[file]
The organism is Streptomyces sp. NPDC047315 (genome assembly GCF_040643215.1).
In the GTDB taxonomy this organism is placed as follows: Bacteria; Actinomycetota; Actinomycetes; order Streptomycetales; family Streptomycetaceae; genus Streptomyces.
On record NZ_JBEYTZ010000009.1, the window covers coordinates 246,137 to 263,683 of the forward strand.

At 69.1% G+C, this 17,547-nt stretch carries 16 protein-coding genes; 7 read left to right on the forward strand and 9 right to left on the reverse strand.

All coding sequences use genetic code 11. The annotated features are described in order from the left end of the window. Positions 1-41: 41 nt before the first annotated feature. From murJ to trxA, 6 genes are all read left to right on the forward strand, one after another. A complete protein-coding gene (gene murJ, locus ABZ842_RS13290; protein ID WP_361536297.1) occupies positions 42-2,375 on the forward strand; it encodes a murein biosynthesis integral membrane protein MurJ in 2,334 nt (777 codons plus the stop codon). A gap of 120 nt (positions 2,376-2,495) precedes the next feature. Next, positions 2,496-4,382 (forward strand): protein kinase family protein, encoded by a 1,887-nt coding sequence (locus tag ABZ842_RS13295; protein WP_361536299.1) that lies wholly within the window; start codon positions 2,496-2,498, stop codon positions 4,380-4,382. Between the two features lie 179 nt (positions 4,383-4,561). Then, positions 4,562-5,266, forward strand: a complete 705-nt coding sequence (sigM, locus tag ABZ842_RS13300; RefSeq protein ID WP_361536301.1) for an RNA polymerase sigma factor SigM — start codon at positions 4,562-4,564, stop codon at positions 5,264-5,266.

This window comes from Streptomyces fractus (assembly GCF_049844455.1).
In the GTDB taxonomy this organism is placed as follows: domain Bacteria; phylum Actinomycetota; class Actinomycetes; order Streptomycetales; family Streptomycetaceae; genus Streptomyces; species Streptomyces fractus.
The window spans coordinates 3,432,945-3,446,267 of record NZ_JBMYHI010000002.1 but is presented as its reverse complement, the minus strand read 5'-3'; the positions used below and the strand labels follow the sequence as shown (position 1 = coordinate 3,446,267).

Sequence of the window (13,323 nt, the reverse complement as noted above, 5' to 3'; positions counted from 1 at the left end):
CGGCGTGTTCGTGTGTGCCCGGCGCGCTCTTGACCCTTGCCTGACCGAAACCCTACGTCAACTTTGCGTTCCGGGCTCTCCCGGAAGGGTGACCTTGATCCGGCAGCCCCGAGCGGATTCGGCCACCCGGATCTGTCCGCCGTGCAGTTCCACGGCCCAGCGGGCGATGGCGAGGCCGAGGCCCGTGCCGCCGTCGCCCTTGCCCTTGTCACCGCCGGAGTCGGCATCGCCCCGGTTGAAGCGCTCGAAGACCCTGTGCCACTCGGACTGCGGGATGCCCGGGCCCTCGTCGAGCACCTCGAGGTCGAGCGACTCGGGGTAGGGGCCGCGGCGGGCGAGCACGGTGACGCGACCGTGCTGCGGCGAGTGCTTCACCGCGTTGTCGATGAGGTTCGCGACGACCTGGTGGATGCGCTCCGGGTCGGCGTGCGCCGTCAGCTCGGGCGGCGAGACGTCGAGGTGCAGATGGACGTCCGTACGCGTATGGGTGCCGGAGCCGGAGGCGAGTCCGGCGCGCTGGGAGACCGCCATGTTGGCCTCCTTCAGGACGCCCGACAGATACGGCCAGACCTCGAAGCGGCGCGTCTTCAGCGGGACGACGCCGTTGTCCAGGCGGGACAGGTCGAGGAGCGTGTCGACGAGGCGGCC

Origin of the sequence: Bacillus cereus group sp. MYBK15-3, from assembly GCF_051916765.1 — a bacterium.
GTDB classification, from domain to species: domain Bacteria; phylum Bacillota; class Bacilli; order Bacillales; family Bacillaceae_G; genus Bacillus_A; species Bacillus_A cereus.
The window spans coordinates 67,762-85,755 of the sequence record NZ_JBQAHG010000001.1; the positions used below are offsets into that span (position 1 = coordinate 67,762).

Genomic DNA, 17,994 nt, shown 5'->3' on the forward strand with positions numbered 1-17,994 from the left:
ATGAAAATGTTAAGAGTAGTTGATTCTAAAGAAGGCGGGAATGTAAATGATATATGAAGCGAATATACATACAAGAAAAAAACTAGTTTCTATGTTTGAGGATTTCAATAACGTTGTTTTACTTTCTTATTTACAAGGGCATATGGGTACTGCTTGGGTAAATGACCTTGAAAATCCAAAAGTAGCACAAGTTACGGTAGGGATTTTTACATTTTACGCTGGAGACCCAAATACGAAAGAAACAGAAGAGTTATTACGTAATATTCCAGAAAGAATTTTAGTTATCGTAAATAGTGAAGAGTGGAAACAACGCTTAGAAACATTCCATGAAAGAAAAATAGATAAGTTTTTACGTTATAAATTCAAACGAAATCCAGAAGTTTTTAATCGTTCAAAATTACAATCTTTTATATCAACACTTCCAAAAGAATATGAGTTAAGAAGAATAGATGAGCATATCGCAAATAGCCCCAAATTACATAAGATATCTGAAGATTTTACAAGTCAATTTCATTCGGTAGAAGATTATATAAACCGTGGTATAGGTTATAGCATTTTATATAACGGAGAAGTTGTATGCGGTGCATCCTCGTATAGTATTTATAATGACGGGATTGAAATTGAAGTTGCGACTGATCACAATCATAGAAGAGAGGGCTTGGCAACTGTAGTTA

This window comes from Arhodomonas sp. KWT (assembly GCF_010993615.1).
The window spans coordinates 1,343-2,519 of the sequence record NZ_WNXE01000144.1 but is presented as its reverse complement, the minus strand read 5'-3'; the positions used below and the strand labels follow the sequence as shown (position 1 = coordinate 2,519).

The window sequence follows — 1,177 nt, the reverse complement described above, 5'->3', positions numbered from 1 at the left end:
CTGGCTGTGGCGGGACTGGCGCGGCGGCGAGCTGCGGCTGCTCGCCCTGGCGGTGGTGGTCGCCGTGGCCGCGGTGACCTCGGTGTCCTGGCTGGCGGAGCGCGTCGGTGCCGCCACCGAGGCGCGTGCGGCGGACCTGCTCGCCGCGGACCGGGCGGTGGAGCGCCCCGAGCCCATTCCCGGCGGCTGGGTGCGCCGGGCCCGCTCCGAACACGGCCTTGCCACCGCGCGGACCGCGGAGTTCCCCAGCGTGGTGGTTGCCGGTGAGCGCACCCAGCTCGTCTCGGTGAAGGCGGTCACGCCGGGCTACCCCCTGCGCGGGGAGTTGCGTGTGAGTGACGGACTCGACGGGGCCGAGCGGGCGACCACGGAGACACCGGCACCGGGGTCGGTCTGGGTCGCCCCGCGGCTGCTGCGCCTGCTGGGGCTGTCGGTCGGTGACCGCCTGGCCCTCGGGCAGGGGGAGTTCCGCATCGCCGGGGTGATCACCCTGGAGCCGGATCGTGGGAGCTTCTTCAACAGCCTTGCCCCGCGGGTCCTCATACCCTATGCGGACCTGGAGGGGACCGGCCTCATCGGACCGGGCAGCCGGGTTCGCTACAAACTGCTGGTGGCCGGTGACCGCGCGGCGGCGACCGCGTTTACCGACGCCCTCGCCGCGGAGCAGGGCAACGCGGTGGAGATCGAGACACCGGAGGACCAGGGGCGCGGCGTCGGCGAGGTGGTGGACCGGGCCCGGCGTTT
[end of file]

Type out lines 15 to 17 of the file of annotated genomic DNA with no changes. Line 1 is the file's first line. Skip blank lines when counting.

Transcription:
ATGAAAATGTTAAGAGTAGTTGATTCTAAAGAAGGCGGGAATGTAAATGATATATGAAGCGAATATACATACAAGAAAAAAACTAGTTTCTATGTTTGAGGATTTCAATAACGTTGTTTTACTTTCTTATTTACAAGGGCATATGGGTACTGCTTGGGTAAATGACCTTGAAAATCCAAAAGTAGCACAAGTTACGGTAGGGATTTTTACATTTTACGCTGGAGACCCAAATACGAAAGAAACAGAAGAGTTATTACGTAATATTCCAGAAAGAATTTTAGTTATCGTAAATAGTGAAGAGTGGAAACAACGCTTAGAAACATTCCATGAAAGAAAAATAGATAAGTTTTTACGTTATAAATTCAAACGAAATCCAGAAGTTTTTAATCGTTCAAAATTACAATCTTTTATATCAACACTTCCAAAAGAATATGAGTTAAGAAGAATAGATGAGCATATCGCAAATAGCCCCAAATTACATAAGATATCTGAAGATTTTACAAGTCAATTTCATTCGGTAGAAGATTATATAAACCGTGGTATAGGTTATAGCATTTTATATAACGGAGAAGTTGTATGCGGTGCATCCTCGTATAGTATTTATAATGACGGGATTGAAATTGAAGTTGCGACTGATCACAATCATAGAAGAGAGGGCTTGGCAACTGTAGTTA

This window comes from Arhodomonas sp. KWT (assembly GCF_010993615.1).
The window spans coordinates 1,343-2,519 of the sequence record NZ_WNXE01000144.1 but is presented as its reverse complement, the minus strand read 5'-3'; the positions used below and the strand labels follow the sequence as shown (position 1 = coordinate 2,519).